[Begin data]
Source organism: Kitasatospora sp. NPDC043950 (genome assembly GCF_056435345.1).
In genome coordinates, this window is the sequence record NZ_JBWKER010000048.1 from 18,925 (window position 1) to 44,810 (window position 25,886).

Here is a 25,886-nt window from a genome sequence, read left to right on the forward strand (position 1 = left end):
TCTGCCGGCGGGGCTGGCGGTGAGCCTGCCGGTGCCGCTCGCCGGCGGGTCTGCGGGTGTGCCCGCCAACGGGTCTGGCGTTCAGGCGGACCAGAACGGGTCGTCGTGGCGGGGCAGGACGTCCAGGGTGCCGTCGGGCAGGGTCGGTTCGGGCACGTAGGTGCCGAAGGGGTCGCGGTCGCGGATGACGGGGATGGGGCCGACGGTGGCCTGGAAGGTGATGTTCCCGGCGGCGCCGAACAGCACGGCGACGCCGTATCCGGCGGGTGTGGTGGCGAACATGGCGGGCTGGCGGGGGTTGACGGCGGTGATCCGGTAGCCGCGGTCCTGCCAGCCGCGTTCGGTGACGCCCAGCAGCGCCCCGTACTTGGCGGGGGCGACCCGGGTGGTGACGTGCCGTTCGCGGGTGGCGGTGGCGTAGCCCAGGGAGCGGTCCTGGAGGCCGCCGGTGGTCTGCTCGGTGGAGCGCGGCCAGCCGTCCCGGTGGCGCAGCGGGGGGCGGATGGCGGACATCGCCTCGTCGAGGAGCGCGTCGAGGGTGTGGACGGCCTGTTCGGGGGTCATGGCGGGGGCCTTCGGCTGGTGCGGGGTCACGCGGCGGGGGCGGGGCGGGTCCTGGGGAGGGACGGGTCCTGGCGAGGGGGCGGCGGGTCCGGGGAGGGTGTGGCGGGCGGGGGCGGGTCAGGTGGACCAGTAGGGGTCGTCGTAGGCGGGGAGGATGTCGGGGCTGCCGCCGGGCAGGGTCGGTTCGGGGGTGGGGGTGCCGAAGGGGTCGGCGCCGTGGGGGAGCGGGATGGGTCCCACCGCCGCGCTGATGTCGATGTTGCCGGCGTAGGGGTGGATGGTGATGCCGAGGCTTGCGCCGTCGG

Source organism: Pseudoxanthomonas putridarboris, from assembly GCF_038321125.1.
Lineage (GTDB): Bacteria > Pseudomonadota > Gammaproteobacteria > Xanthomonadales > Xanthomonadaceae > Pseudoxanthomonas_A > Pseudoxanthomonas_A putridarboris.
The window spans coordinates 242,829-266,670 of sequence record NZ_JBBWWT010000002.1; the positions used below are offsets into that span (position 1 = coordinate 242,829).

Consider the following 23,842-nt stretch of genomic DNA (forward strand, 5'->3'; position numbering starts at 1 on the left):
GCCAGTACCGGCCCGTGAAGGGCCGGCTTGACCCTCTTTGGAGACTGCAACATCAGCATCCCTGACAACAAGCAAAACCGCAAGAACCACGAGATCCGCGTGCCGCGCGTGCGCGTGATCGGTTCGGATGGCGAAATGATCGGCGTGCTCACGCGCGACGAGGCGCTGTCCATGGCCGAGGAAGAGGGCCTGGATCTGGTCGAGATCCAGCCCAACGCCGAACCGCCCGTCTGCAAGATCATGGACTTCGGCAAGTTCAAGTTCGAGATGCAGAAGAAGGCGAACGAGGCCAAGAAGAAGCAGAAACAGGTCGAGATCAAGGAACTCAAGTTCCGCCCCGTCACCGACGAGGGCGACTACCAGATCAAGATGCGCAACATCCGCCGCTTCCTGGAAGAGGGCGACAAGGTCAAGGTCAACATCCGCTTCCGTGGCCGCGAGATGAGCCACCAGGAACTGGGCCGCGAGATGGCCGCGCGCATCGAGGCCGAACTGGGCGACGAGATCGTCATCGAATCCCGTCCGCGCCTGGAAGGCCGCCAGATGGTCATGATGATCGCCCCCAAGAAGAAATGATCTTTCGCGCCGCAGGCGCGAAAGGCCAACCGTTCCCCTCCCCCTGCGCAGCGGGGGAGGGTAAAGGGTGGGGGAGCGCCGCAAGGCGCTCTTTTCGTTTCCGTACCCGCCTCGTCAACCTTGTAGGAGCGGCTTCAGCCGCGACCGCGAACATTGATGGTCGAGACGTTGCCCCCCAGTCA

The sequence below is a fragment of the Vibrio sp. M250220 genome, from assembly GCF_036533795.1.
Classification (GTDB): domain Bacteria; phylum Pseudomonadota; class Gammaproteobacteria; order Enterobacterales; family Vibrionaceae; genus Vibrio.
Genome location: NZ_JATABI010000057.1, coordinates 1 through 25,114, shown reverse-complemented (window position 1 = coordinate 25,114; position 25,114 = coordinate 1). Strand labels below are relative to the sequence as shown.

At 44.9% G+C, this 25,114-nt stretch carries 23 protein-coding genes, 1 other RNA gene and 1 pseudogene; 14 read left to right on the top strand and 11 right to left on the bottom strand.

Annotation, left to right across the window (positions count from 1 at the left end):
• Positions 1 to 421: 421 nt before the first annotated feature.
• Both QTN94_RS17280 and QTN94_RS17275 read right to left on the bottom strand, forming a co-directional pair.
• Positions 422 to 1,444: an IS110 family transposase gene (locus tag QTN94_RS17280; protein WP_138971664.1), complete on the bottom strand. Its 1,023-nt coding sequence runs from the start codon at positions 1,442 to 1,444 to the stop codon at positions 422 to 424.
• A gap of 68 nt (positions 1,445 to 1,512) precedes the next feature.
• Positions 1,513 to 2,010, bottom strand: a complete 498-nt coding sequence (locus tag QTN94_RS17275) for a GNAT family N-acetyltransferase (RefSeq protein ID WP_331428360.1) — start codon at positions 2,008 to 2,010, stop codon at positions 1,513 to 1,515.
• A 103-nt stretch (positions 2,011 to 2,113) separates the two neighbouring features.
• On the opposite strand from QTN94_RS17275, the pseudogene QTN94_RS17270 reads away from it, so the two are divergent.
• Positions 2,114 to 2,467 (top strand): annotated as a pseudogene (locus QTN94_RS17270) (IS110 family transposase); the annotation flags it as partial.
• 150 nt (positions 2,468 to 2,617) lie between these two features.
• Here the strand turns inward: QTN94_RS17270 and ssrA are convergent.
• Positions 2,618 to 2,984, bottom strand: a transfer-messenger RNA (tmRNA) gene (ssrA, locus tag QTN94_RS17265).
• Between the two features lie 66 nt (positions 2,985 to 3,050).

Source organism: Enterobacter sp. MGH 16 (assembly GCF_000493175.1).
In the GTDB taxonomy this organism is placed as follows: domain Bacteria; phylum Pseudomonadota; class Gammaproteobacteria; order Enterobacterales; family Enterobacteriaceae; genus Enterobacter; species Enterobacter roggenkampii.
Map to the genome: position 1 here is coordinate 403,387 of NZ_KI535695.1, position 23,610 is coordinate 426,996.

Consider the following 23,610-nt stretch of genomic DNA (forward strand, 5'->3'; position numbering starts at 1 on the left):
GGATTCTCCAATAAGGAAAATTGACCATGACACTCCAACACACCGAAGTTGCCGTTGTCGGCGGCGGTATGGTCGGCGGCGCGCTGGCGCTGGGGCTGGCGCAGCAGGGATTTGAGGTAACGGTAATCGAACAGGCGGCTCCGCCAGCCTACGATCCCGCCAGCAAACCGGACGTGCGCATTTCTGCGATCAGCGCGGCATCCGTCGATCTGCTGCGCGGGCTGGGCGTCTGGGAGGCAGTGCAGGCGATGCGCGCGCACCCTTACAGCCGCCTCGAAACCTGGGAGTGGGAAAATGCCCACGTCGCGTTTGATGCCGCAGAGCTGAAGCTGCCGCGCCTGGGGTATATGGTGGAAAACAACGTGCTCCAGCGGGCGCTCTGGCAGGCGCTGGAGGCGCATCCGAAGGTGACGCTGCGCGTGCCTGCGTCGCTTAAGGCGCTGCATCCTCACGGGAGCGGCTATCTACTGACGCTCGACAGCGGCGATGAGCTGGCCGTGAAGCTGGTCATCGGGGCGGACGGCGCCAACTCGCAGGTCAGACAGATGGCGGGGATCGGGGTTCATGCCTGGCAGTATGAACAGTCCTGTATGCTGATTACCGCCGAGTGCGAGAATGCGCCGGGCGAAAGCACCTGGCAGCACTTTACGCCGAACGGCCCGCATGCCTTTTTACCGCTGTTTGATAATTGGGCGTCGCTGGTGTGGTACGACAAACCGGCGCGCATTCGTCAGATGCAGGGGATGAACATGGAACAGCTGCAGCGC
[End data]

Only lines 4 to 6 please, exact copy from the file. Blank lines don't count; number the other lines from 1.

TCTGCCGGCGGGGCTGGCGGTGAGCCTGCCGGTGCCGCTCGCCGGCGGGTCTGCGGGTGTGCCCGCCAACGGGTCTGGCGTTCAGGCGGACCAGAACGGGTCGTCGTGGCGGGGCAGGACGTCCAGGGTGCCGTCGGGCAGGGTCGGTTCGGGCACGTAGGTGCCGAAGGGGTCGCGGTCGCGGATGACGGGGATGGGGCCGACGGTGGCCTGGAAGGTGATGTTCCCGGCGGCGCCGAACAGCACGGCGACGCCGTATCCGGCGGGTGTGGTGGCGAACATGGCGGGCTGGCGGGGGTTGACGGCGGTGATCCGGTAGCCGCGGTCCTGCCAGCCGCGTTCGGTGACGCCCAGCAGCGCCCCGTACTTGGCGGGGGCGACCCGGGTGGTGACGTGCCGTTCGCGGGTGGCGGTGGCGTAGCCCAGGGAGCGGTCCTGGAGGCCGCCGGTGGTCTGCTCGGTGGAGCGCGGCCAGCCGTCCCGGTGGCGCAGCGGGGGGCGGATGGCGGACATCGCCTCGTCGAGGAGCGCGTCGAGGGTGTGGACGGCCTGTTCGGGGGTCATGGCGGGGGCCTTCGGCTGGTGCGGGGTCACGCGGCGGGGGCGGGGCGGGTCCTGGGGAGGGACGGGTCCTGGCGAGGGGGCGGCGGGTCCGGGGAGGGTGTGGCGGGCGGGGGCGGGTCAGGTGGACCAGTAGGGGTCGTCGTAGGCGGGGAGGATGTCGGGGCTGCCGCCGGGCAGGGTCGGTTCGGGGGTGGGGGTGCCGAAGGGGTCGGCGCCGTGGGGGAGCGGGATGGGTCCCACCGCCGCGCTGATGTCGATGTTGCCGGCGTAGGGGTGGATGGTGATGCCGAGGCTTGCGCCGTCGG

Source organism: Pseudoxanthomonas putridarboris, from assembly GCF_038321125.1.
Lineage (GTDB): Bacteria > Pseudomonadota > Gammaproteobacteria > Xanthomonadales > Xanthomonadaceae > Pseudoxanthomonas_A > Pseudoxanthomonas_A putridarboris.